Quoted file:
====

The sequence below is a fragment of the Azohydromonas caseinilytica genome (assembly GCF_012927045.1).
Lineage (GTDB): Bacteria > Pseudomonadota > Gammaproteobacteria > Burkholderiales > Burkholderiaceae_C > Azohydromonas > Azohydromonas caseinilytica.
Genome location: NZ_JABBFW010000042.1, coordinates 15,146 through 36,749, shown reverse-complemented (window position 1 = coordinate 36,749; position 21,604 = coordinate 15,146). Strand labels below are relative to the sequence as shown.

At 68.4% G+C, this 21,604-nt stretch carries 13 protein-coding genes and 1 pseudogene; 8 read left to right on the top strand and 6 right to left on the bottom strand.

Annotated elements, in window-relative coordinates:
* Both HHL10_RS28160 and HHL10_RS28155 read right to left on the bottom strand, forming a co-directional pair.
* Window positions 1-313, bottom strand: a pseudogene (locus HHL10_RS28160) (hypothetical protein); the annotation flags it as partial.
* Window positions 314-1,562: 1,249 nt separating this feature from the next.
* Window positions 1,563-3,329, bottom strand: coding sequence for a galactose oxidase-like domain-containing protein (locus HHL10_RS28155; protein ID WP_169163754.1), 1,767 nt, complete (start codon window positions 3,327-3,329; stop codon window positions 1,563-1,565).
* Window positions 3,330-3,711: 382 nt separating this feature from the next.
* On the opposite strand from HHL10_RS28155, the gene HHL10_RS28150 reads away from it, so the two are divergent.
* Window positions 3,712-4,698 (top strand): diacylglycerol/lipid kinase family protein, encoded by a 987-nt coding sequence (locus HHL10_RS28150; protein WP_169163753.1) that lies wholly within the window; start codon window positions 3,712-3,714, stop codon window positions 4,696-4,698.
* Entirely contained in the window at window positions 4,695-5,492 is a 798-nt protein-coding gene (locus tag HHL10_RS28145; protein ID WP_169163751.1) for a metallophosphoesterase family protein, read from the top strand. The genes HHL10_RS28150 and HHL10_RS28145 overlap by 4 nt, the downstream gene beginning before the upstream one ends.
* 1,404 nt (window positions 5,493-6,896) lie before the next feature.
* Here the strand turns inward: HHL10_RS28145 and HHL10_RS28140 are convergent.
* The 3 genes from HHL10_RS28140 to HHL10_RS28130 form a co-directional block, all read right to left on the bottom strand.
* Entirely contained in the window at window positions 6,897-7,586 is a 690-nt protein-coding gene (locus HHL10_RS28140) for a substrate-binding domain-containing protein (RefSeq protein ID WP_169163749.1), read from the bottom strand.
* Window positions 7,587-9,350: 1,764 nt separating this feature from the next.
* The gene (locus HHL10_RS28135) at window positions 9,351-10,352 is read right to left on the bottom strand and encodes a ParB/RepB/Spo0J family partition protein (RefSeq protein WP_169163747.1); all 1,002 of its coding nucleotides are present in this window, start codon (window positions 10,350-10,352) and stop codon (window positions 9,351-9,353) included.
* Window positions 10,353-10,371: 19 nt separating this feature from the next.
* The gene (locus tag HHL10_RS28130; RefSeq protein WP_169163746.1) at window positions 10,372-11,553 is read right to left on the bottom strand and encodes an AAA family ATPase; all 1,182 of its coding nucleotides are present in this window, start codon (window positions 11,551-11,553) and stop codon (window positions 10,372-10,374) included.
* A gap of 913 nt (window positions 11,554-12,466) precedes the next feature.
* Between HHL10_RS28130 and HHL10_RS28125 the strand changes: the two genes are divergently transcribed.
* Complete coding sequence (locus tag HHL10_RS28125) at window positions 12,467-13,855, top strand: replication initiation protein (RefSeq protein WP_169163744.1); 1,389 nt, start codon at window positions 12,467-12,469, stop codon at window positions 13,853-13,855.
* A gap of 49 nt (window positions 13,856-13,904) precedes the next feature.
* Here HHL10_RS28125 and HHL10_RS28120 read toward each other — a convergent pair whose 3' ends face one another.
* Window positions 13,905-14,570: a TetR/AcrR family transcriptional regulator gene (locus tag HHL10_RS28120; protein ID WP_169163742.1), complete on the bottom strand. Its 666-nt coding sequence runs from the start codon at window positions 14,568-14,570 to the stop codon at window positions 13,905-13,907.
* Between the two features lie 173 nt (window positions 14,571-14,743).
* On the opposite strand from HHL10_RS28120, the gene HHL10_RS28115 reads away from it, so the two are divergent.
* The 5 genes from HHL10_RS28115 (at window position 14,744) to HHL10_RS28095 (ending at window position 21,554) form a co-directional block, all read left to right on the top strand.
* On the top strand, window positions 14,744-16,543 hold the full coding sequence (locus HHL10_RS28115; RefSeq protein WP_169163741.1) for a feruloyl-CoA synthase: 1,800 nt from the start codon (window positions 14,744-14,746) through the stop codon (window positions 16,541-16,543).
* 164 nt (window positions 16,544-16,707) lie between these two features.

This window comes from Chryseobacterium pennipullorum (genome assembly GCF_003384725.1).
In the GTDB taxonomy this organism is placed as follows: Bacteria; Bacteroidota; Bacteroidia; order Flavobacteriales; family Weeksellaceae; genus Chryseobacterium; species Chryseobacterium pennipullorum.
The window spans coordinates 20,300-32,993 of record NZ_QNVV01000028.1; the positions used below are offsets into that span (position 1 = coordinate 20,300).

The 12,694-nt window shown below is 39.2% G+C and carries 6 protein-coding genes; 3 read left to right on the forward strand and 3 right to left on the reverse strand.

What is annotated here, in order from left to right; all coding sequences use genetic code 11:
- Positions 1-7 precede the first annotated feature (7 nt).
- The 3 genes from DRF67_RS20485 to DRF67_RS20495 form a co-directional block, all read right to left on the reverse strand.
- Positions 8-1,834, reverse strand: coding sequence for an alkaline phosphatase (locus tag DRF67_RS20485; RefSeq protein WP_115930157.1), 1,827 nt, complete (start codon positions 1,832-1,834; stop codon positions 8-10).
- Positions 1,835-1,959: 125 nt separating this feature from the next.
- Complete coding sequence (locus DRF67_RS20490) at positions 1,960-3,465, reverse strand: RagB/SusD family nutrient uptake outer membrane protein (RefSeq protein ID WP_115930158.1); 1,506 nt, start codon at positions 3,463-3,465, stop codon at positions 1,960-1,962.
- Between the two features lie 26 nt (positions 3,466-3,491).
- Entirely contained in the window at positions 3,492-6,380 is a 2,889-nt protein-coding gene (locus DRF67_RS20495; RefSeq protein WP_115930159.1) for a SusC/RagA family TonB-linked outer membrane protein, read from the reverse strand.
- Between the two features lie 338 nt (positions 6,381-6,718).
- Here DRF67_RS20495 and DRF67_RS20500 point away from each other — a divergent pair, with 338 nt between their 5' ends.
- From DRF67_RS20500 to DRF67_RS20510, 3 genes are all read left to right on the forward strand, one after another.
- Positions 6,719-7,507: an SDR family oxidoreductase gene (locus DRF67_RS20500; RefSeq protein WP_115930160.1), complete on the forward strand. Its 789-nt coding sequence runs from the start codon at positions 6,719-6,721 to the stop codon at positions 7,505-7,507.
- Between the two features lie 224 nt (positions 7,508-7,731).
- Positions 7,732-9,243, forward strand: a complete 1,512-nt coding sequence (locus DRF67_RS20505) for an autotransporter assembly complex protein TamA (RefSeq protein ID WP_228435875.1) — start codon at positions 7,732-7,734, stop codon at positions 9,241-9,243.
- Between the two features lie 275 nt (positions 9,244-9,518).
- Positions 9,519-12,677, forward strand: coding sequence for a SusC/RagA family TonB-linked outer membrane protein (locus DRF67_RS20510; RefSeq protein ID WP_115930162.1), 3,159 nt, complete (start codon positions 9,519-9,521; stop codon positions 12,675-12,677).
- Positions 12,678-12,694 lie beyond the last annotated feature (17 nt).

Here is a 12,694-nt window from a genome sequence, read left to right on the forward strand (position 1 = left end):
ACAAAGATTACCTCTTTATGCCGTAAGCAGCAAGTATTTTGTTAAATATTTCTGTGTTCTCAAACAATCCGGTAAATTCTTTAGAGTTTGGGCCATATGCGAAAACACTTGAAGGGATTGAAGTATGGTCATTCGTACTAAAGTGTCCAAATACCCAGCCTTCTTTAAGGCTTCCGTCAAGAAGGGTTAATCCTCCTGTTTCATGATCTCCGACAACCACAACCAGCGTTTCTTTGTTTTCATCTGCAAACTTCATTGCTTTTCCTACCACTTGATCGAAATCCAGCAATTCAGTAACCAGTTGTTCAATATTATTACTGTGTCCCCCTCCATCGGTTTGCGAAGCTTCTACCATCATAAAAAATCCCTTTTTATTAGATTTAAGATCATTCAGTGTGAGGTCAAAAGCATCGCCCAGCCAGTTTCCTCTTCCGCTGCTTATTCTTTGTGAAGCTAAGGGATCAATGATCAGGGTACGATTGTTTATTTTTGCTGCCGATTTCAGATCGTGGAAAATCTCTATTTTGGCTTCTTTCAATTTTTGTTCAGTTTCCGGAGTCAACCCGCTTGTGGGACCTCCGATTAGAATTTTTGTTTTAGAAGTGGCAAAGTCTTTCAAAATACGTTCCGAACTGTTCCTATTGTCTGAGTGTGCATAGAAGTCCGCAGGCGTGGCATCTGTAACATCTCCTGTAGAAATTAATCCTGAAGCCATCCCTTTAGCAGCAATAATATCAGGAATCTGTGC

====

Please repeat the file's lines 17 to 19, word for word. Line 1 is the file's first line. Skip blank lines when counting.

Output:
* Entirely contained in the window at window positions 6,897-7,586 is a 690-nt protein-coding gene (locus HHL10_RS28140) for a substrate-binding domain-containing protein (RefSeq protein ID WP_169163749.1), read from the bottom strand.
* Window positions 7,587-9,350: 1,764 nt separating this feature from the next.
* The gene (locus HHL10_RS28135) at window positions 9,351-10,352 is read right to left on the bottom strand and encodes a ParB/RepB/Spo0J family partition protein (RefSeq protein WP_169163747.1); all 1,002 of its coding nucleotides are present in this window, start codon (window positions 10,350-10,352) and stop codon (window positions 9,351-9,353) included.